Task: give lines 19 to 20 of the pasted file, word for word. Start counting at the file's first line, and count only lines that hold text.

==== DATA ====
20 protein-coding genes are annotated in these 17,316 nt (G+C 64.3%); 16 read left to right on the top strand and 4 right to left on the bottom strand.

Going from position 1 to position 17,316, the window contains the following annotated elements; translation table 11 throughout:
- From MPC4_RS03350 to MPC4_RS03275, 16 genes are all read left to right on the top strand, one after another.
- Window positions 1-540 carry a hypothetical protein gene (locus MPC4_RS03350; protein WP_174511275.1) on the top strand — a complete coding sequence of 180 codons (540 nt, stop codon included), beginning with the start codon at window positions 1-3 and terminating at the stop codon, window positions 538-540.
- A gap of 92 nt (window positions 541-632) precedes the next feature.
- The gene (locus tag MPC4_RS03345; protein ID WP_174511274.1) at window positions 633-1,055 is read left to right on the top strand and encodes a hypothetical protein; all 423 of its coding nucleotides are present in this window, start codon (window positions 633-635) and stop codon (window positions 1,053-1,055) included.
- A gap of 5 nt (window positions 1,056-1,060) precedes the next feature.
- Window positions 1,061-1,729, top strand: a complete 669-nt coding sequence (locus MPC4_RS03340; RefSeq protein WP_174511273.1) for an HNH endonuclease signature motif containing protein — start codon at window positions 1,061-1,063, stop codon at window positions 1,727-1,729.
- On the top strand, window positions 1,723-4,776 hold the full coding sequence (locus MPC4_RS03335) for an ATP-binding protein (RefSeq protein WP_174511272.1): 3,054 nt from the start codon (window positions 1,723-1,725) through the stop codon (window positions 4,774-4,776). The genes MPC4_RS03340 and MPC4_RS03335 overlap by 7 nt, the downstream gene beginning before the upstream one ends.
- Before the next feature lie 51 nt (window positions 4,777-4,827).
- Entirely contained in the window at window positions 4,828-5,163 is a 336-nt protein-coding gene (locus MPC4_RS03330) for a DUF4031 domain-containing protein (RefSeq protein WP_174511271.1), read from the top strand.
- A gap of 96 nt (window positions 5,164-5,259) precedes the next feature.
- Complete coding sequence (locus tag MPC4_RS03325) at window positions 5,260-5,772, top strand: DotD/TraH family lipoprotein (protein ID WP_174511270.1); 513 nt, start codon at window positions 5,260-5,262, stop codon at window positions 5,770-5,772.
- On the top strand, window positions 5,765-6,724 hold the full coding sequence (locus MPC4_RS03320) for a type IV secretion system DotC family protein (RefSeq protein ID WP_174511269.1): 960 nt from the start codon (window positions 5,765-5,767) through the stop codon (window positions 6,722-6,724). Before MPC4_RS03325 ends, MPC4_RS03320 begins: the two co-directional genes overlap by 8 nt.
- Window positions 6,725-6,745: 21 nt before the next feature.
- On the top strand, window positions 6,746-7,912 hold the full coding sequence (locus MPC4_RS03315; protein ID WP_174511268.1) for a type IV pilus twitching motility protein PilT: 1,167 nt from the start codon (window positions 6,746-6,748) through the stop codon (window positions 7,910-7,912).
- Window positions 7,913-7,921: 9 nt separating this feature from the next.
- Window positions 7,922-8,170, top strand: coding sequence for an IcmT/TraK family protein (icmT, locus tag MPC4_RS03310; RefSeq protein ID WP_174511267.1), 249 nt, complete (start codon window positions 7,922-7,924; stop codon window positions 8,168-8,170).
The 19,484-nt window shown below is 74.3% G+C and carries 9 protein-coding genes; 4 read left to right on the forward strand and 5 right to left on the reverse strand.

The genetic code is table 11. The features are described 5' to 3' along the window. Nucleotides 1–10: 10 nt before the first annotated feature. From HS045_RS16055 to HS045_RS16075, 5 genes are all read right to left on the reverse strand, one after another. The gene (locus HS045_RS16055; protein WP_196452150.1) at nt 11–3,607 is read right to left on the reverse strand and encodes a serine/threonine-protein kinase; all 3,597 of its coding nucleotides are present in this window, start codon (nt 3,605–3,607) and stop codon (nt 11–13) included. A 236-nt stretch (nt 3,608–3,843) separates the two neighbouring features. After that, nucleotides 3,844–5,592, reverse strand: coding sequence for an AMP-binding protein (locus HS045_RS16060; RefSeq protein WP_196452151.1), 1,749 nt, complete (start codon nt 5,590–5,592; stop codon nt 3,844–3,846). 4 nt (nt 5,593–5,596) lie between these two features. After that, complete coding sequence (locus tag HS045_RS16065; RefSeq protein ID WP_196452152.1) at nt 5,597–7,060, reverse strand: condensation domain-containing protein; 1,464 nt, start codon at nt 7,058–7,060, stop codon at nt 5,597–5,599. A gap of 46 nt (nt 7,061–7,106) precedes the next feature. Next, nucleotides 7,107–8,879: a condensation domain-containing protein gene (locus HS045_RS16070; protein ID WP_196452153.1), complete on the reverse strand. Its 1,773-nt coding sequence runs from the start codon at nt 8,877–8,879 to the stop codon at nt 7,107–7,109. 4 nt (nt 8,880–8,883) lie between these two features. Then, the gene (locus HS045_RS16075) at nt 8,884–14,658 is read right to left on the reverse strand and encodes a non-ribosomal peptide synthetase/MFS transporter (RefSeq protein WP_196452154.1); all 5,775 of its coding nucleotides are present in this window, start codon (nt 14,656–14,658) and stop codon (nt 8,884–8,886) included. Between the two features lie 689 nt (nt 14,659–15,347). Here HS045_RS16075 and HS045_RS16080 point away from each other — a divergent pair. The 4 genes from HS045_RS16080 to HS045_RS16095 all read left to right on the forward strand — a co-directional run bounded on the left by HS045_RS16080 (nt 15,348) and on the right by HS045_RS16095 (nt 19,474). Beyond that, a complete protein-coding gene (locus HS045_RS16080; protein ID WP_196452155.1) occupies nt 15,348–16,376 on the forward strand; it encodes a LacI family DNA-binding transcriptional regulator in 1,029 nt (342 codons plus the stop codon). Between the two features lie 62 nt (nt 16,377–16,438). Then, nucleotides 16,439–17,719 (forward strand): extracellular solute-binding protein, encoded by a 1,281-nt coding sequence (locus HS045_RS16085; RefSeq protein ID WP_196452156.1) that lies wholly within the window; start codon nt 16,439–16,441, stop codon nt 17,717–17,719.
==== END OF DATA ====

The 19,484-nt window shown below is 74.3% G+C and carries 9 protein-coding genes; 4 read left to right on the forward strand and 5 right to left on the reverse strand.

The genetic code is table 11. The features are described 5' to 3' along the window. Nucleotides 1–10: 10 nt before the first annotated feature. From HS045_RS16055 to HS045_RS16075, 5 genes are all read right to left on the reverse strand, one after another. The gene (locus HS045_RS16055; protein WP_196452150.1) at nt 11–3,607 is read right to left on the reverse strand and encodes a serine/threonine-protein kinase; all 3,597 of its coding nucleotides are present in this window, start codon (nt 3,605–3,607) and stop codon (nt 11–13) included. A 236-nt stretch (nt 3,608–3,843) separates the two neighbouring features. After that, nucleotides 3,844–5,592, reverse strand: coding sequence for an AMP-binding protein (locus HS045_RS16060; RefSeq protein WP_196452151.1), 1,749 nt, complete (start codon nt 5,590–5,592; stop codon nt 3,844–3,846). 4 nt (nt 5,593–5,596) lie between these two features. After that, complete coding sequence (locus tag HS045_RS16065; RefSeq protein ID WP_196452152.1) at nt 5,597–7,060, reverse strand: condensation domain-containing protein; 1,464 nt, start codon at nt 7,058–7,060, stop codon at nt 5,597–5,599. A gap of 46 nt (nt 7,061–7,106) precedes the next feature. Next, nucleotides 7,107–8,879: a condensation domain-containing protein gene (locus HS045_RS16070; protein ID WP_196452153.1), complete on the reverse strand. Its 1,773-nt coding sequence runs from the start codon at nt 8,877–8,879 to the stop codon at nt 7,107–7,109. 4 nt (nt 8,880–8,883) lie between these two features. Then, the gene (locus HS045_RS16075) at nt 8,884–14,658 is read right to left on the reverse strand and encodes a non-ribosomal peptide synthetase/MFS transporter (RefSeq protein WP_196452154.1); all 5,775 of its coding nucleotides are present in this window, start codon (nt 14,656–14,658) and stop codon (nt 8,884–8,886) included. Between the two features lie 689 nt (nt 14,659–15,347). Here HS045_RS16075 and HS045_RS16080 point away from each other — a divergent pair. The 4 genes from HS045_RS16080 to HS045_RS16095 all read left to right on the forward strand — a co-directional run bounded on the left by HS045_RS16080 (nt 15,348) and on the right by HS045_RS16095 (nt 19,474). Beyond that, a complete protein-coding gene (locus HS045_RS16080; protein ID WP_196452155.1) occupies nt 15,348–16,376 on the forward strand; it encodes a LacI family DNA-binding transcriptional regulator in 1,029 nt (342 codons plus the stop codon). Between the two features lie 62 nt (nt 16,377–16,438). Then, nucleotides 16,439–17,719 (forward strand): extracellular solute-binding protein, encoded by a 1,281-nt coding sequence (locus HS045_RS16085; RefSeq protein ID WP_196452156.1) that lies wholly within the window; start codon nt 16,439–16,441, stop codon nt 17,717–17,719.